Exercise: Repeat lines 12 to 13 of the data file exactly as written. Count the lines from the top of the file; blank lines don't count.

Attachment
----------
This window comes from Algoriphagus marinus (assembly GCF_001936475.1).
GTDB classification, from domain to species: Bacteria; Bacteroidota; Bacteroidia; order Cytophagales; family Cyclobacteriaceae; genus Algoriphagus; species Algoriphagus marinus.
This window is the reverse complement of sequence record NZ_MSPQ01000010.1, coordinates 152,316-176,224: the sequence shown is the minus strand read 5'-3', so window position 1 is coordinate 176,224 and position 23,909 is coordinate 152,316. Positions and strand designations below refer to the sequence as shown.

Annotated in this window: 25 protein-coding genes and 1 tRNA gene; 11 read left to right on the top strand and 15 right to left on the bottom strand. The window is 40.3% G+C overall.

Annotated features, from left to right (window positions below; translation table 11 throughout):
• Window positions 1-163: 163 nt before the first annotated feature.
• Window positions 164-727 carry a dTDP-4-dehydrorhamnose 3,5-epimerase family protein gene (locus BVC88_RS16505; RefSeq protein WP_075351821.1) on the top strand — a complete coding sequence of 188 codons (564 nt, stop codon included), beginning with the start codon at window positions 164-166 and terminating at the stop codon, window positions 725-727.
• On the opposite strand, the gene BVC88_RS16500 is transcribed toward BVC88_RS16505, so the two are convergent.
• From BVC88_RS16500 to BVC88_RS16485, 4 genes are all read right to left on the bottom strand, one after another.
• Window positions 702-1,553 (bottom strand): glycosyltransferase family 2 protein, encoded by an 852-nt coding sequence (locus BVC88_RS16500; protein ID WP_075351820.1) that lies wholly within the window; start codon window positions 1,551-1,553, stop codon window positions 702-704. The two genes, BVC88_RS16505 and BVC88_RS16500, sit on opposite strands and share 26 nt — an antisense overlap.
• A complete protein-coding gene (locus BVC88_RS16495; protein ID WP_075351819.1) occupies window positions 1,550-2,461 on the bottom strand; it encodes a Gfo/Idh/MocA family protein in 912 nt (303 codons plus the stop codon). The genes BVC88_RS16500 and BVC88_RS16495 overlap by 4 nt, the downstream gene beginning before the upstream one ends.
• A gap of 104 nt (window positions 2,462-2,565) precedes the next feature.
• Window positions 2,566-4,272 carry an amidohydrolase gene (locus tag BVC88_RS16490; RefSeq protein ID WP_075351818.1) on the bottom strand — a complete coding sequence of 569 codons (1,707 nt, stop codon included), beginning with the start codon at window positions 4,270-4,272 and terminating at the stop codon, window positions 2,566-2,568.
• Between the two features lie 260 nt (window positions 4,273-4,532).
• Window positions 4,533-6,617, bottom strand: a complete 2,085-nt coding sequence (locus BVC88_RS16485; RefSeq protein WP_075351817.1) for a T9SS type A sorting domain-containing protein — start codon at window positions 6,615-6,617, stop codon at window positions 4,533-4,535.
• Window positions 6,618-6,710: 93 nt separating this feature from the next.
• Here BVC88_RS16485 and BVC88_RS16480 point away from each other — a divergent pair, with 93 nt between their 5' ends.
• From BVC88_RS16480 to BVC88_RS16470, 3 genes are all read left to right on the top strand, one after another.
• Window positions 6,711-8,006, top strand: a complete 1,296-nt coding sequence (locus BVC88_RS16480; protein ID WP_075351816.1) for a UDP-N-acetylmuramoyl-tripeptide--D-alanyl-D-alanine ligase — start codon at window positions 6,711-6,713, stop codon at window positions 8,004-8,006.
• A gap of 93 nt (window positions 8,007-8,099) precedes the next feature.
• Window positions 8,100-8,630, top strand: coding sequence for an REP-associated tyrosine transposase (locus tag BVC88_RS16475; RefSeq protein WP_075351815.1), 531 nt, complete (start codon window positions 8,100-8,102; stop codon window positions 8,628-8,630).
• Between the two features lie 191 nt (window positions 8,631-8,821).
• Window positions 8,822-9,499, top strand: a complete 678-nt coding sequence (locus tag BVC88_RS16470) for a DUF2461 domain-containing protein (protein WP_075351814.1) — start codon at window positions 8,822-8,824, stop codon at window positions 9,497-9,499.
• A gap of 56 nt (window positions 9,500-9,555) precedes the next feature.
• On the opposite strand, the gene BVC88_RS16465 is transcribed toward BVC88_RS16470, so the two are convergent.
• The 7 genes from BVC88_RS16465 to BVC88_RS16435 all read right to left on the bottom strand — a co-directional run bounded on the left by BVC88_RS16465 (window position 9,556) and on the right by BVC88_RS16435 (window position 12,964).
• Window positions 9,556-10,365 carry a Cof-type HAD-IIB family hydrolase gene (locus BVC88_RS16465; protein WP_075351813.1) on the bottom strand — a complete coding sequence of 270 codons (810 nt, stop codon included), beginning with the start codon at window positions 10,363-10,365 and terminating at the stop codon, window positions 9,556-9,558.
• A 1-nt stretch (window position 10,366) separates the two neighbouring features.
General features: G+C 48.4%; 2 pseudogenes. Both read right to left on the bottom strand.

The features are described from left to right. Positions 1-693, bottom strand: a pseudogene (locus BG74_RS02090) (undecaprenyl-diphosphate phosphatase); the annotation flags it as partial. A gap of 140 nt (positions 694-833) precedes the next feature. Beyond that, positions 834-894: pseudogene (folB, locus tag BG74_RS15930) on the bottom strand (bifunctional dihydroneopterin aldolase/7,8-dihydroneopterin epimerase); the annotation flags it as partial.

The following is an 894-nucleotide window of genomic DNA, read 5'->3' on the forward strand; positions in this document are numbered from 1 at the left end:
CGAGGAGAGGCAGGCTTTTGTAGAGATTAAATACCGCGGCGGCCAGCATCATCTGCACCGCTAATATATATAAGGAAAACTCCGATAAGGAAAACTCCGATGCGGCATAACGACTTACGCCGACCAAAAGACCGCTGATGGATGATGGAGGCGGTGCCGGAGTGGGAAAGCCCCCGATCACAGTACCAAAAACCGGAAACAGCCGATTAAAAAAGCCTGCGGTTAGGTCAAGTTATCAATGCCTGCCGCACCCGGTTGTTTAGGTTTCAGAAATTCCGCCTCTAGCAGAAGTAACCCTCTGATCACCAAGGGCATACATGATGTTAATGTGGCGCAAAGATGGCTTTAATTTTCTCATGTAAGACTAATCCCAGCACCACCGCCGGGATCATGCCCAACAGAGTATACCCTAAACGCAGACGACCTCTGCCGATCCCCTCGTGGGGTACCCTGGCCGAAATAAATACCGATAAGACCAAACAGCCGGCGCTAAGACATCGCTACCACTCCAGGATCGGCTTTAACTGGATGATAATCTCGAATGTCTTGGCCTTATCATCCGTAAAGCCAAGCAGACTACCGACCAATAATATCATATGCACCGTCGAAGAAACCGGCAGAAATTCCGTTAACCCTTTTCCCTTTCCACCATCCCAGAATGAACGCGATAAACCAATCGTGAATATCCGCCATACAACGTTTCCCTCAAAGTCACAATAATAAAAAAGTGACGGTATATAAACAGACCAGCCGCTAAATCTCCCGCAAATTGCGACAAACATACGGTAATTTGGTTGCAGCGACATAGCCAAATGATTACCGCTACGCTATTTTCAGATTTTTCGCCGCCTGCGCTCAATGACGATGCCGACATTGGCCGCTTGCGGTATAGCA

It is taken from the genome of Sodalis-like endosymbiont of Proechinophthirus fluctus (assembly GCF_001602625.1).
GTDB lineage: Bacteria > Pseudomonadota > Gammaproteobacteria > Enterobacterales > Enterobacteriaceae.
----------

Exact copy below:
• A gap of 104 nt (window positions 2,462-2,565) precedes the next feature.
• Window positions 2,566-4,272 carry an amidohydrolase gene (locus tag BVC88_RS16490; RefSeq protein ID WP_075351818.1) on the bottom strand — a complete coding sequence of 569 codons (1,707 nt, stop codon included), beginning with the start codon at window positions 4,270-4,272 and terminating at the stop codon, window positions 2,566-2,568.